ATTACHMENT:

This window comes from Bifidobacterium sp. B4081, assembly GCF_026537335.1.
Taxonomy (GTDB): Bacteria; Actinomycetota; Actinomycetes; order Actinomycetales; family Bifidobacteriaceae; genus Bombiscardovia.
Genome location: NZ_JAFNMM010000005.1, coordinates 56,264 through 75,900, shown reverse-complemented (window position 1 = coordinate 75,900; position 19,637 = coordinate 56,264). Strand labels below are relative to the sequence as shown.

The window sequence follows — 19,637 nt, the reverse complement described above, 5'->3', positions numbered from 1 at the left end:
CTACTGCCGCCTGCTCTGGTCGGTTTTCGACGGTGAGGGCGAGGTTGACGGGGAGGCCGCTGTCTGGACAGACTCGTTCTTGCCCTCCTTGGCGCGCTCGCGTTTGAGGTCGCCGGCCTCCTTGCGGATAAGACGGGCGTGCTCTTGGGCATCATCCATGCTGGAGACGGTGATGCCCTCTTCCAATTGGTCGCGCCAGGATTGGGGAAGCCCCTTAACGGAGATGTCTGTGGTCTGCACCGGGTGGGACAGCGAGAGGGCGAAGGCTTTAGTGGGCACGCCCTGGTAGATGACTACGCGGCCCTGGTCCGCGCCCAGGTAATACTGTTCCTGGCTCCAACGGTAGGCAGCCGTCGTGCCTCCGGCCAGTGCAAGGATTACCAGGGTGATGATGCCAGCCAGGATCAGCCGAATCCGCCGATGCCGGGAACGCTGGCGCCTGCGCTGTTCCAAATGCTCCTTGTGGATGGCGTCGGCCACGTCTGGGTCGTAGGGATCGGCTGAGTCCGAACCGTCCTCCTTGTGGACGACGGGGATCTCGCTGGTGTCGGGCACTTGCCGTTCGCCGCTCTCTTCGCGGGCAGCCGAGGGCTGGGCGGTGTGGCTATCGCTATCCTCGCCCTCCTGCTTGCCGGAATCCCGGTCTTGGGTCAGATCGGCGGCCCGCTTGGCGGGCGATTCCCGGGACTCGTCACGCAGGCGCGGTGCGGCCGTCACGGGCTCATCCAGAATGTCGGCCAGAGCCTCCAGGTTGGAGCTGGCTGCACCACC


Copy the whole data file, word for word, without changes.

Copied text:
This window comes from Bifidobacterium sp. B4081, assembly GCF_026537335.1.
Taxonomy (GTDB): Bacteria; Actinomycetota; Actinomycetes; order Actinomycetales; family Bifidobacteriaceae; genus Bombiscardovia.
Genome location: NZ_JAFNMM010000005.1, coordinates 56,264 through 75,900, shown reverse-complemented (window position 1 = coordinate 75,900; position 19,637 = coordinate 56,264). Strand labels below are relative to the sequence as shown.

The window sequence follows — 19,637 nt, the reverse complement described above, 5'->3', positions numbered from 1 at the left end:
CTACTGCCGCCTGCTCTGGTCGGTTTTCGACGGTGAGGGCGAGGTTGACGGGGAGGCCGCTGTCTGGACAGACTCGTTCTTGCCCTCCTTGGCGCGCTCGCGTTTGAGGTCGCCGGCCTCCTTGCGGATAAGACGGGCGTGCTCTTGGGCATCATCCATGCTGGAGACGGTGATGCCCTCTTCCAATTGGTCGCGCCAGGATTGGGGAAGCCCCTTAACGGAGATGTCTGTGGTCTGCACCGGGTGGGACAGCGAGAGGGCGAAGGCTTTAGTGGGCACGCCCTGGTAGATGACTACGCGGCCCTGGTCCGCGCCCAGGTAATACTGTTCCTGGCTCCAACGGTAGGCAGCCGTCGTGCCTCCGGCCAGTGCAAGGATTACCAGGGTGATGATGCCAGCCAGGATCAGCCGAATCCGCCGATGCCGGGAACGCTGGCGCCTGCGCTGTTCCAAATGCTCCTTGTGGATGGCGTCGGCCACGTCTGGGTCGTAGGGATCGGCTGAGTCCGAACCGTCCTCCTTGTGGACGACGGGGATCTCGCTGGTGTCGGGCACTTGCCGTTCGCCGCTCTCTTCGCGGGCAGCCGAGGGCTGGGCGGTGTGGCTATCGCTATCCTCGCCCTCCTGCTTGCCGGAATCCCGGTCTTGGGTCAGATCGGCGGCCCGCTTGGCGGGCGATTCCCGGGACTCGTCACGCAGGCGCGGTGCGGCCGTCACGGGCTCATCCAGAATGTCGGCCAGAGCCTCCAGGTTGGAGCTGGCTGCACCACC